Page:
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Ohtani interpreter appears in court over $17M fraud

LOS ANGELES – Shohei Ohtani's former interpreter appeared in court in California on Tuesday (Wednesday Manila time) on charges of illegally transferring nearly $17 million from the baseball star's bank account to pay off gambling debts.

A lawyer for Ippei Mizuhara said the 39-year-old has reached a deal with prosecutors over his charges, which the US Justice Department said will be one count of bank fraud — punishable by up to 30 years in prison — and one count of filing a false tax return, which carries a maximum sentence of three years.

Federal prosecutors have said Mizuhara — Ohtani's longtime friend and confidant — plundered millions from the Los Angeles Dodgers ace's bank account to fund an "insatiable appetite" for gambling.

Mizuhara's appearance at a Los Angeles court on Tuesday was an arraignment at which he formally pleaded not guilty. A date for a subsequent appearance at which he is expected to admit the charges was not set.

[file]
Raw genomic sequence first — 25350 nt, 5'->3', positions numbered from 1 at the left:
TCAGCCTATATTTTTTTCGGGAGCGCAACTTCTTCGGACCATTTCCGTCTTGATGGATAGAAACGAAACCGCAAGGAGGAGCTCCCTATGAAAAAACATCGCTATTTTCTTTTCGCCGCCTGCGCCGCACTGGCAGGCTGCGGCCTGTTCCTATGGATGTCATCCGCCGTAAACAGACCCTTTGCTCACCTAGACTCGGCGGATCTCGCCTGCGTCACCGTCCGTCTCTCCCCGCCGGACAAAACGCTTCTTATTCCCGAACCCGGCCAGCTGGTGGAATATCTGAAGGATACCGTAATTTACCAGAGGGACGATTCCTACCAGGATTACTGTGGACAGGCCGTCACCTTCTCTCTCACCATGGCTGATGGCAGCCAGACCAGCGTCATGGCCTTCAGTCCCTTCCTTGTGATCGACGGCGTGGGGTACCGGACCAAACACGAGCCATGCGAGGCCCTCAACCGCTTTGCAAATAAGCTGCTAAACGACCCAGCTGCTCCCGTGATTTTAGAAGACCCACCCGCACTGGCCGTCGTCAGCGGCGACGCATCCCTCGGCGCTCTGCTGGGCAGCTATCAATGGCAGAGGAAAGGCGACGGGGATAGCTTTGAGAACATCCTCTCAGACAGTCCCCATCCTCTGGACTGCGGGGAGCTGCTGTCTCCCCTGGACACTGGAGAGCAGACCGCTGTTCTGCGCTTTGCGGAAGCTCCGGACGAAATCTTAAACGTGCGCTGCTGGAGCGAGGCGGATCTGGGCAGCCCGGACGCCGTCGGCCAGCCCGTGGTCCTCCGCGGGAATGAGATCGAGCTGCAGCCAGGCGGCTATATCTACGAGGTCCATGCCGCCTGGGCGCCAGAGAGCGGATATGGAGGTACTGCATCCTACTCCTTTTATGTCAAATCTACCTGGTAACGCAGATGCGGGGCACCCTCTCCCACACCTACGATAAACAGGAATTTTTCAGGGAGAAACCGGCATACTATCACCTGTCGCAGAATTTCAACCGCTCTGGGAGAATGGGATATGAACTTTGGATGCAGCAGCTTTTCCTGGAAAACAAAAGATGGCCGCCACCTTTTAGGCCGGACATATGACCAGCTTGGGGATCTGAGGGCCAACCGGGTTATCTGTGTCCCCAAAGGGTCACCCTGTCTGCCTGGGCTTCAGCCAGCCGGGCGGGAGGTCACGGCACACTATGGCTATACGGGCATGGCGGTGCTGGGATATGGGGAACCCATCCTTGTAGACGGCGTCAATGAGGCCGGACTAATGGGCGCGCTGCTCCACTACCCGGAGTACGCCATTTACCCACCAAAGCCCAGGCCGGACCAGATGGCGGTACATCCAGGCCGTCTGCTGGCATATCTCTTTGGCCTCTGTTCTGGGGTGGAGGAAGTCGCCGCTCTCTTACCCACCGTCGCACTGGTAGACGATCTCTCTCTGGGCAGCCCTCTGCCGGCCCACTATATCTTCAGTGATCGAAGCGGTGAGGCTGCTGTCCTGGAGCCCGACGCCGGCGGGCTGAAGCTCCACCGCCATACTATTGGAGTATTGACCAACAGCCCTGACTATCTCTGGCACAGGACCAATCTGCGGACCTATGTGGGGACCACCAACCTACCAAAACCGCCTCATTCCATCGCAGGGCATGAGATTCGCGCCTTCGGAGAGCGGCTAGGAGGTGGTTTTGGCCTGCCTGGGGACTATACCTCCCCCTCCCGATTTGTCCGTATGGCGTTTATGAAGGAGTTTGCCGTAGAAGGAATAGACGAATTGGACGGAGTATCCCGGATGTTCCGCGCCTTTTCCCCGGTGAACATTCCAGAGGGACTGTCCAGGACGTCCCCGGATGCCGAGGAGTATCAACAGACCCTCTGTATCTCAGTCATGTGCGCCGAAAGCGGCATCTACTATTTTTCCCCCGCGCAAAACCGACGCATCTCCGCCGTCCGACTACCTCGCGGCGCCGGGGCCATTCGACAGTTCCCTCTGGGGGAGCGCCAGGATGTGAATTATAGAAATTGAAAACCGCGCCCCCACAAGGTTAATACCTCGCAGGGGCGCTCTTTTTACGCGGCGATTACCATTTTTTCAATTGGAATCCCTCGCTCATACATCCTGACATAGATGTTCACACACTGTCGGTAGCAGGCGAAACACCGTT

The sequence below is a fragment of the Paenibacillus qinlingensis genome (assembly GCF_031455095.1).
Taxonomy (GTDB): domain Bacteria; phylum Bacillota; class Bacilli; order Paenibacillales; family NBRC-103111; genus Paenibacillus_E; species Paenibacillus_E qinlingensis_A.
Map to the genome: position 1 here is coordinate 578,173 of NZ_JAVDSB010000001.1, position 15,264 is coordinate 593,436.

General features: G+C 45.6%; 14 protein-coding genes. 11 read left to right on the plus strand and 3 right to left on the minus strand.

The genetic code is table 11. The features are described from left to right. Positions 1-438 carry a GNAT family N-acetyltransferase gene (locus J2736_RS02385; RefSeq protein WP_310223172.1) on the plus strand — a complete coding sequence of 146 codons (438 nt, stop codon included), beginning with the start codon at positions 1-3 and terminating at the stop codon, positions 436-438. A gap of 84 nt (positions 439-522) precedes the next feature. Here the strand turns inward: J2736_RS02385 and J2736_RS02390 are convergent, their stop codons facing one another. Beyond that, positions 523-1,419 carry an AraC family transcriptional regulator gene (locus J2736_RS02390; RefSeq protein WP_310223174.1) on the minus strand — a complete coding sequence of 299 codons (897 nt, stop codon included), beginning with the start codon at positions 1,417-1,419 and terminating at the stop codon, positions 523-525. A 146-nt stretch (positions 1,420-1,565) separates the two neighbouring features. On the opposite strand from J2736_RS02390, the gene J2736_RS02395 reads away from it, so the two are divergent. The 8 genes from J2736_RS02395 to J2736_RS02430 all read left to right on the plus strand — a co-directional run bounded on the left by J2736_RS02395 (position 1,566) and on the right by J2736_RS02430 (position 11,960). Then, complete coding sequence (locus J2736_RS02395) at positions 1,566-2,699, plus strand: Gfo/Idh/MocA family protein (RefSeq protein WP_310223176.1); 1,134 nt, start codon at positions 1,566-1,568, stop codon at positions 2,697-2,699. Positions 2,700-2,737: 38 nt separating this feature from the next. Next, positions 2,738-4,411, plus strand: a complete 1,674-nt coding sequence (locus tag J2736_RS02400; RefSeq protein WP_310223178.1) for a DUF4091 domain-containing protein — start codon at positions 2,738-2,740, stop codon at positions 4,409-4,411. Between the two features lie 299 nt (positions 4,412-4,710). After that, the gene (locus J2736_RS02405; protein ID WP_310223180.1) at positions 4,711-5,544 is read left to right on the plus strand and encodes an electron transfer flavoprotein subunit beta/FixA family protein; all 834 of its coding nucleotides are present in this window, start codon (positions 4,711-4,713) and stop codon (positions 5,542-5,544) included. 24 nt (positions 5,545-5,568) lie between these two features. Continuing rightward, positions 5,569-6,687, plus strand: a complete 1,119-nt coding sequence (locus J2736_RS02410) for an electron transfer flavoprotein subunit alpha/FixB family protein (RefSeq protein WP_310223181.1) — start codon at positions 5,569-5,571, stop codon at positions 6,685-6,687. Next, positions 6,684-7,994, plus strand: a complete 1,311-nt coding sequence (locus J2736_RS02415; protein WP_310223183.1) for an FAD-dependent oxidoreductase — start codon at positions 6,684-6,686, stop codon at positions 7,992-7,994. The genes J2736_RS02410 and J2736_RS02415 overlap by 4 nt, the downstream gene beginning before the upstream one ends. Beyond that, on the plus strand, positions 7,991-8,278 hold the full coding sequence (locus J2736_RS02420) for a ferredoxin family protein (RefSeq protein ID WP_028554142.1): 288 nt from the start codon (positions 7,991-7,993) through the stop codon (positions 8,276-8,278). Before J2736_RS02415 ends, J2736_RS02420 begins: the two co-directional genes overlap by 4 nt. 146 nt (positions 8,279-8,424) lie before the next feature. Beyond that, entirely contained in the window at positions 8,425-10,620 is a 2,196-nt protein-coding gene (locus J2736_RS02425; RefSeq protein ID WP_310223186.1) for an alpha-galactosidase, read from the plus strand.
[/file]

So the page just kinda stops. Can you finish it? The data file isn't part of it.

Japanese sensation Ohtani, currently the biggest star in baseball, joined the Dodgers last December in a record-breaking $700-million deal —the richest contract in North American sports history.

After an initial court appearance last month, Mizuhara's lawyer said his client wished to apologize to "Ohtani, the Dodgers, and Major League Baseball" for his actions and sought a swift resolution so he can "take responsibility."

The revelations surrounding Mizuhara erupted as the new baseball season got under way in March, stunning the sports world and potentially embroiling Ohtani in scandal.

Prosecutors have repeatedly emphasized that the Japanese slugger was an innocent victim of Mizuhara's deception, and that there was no evidence to suggest the Dodgers star was aware of, or involved in, illegal gambling.

A criminal complaint released by prosecutors last month detailed a staggering volume of bets placed by Mizuhara, who exploited the language barrier to keep Ohtani, his financial advisers and management team in the dark.

The complaint revealed that between December 2021 and January 2024, Mizuhara placed approximately 19,000 bets ranging in value from $10 to $160,000 at an average of around $12,800 per bet.

During that period,